Who Controls the Interview

Kimberly almost chuckled. “What do you mean, I have power? I’m the one being interviewed for the job. How do I control that?”

“Actually, it’s pretty easy,” I said. “And understand this is not through some trickery or fancy technique, but by doing two simple things.” Kimberly was all ears.

“Since most people who conduct interviews don’t know much about hiring, you have an opportunity to help them make a better decision, and, as a candidate, it usually gives you a leg up.”

“So, what are the two things?” Kimberly prompted.

“First is to find out what the decision criteria will be based on, what knowledge, skills and abilities will be required for the job.”

“How will I find that out?”

“Ask questions, direct questions about the processes, how things work and what is expected.”

“Okay, I think I can do that,” Kimberly said confidently.

“The second thing is to draw the conversation back to specific examples of what you have done, in the past, related to those skills and abilities.”

“It sounds too simple,” she protested.

“Indeed, and it’s what the interviewer should be doing in the first place. Only by defining the specific skills and behaviors for success and then supporting those with real past experience, can the interviewer make an effective decision. And, as the candidate who helped that process along, you will have the upper hand.”

Pulled on to the Hiring Team

“The time you spent preparing for this interview has taught you more than most interviewers understand about the hiring process,” I said.

“Why is that?” Kimberly responded.

“Most managers are too busy with important adult stuff, so they don’t have time to think about hiring. Here is the way most managers get pulled into the interview process.

Hey, Joe, we have a hot candidate for that new supervisor’s position. A couple of people have talked to him and they are really impressed. Say, could spare fifteen minutes, go meet him down in the conference room, and see what you think?

“So, tell me, Kimberly, what chance does Joe have of conducting an effective interview that will give him the proper information to make a hiring decision?”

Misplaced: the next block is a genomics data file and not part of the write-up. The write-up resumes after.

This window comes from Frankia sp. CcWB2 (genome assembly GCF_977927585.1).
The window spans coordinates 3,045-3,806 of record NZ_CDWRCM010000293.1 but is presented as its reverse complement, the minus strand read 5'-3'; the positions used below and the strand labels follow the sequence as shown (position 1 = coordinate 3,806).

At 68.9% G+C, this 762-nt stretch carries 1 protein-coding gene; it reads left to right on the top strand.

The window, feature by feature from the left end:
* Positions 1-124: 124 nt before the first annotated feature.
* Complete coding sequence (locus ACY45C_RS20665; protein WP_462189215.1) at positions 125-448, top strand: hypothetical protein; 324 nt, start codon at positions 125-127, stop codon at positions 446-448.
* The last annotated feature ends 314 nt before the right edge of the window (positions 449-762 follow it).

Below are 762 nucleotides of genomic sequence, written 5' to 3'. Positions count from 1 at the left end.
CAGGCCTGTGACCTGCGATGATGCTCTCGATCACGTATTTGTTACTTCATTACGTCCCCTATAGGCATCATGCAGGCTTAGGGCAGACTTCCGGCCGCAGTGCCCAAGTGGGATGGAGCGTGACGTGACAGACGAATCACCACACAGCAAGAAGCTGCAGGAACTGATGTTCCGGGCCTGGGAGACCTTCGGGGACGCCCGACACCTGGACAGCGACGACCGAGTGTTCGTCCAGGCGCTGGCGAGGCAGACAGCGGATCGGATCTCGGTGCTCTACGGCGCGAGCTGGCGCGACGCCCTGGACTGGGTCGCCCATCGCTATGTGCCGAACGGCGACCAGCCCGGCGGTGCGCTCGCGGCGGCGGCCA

“Well, I suppose he could just see if he likes the guy.”

“Exactly, with no understanding of the job description, without sufficient thinking about the specific skills required, with no opportunity to think through effective questions, Joe will have no other choice but to make his decision on whether he likes the guy or not. One of the biggest hiring mistakes is making the decision based on gut feeling.”

“So, as a candidate, where does that leave me?” asked Kimberly.

“Armed with what you now know, you have more power than you think.”

What Does It Say About a Company?

From the Ask Tom mailbag –

Question:
Many companies are using recruiters or screeners or consultants for the pre-interview. How does that process differ mainly from how questions are asked and answered? I gave notice, am leaving my current company, and I found it easier to be less formal with the consultant. The consultant may get a better sense of the company they are representing and whether I would fit in the new culture or not.

Response:
What does it say about a company when an outsider can better identify, communicate and assess culture fit, than someone inside the company?

Every company has a culture and they have the culture they deserve.

This is a problem of introspection, documentation and rituals.

Most companies do not spend time thinking about behaviors connected to what they believe. This introspective process is mostly absent. Events occur, behaviors happen and we seldom look back. Every behavior and our response to that behavior sets a precedent.

Even if we think we understand behaviors we want (behaviors we tolerate), we seldom write them down. If we do not document behaviors we tolerate, we cannot continually make them visible to the company, to ourselves.

If we do not document behaviors we tolerate, we can never institutionalize them into customs and rituals. If we do not document safe behaviors (culture of safety), we cannot continually review those behaviors in a morning safety meeting (ritual).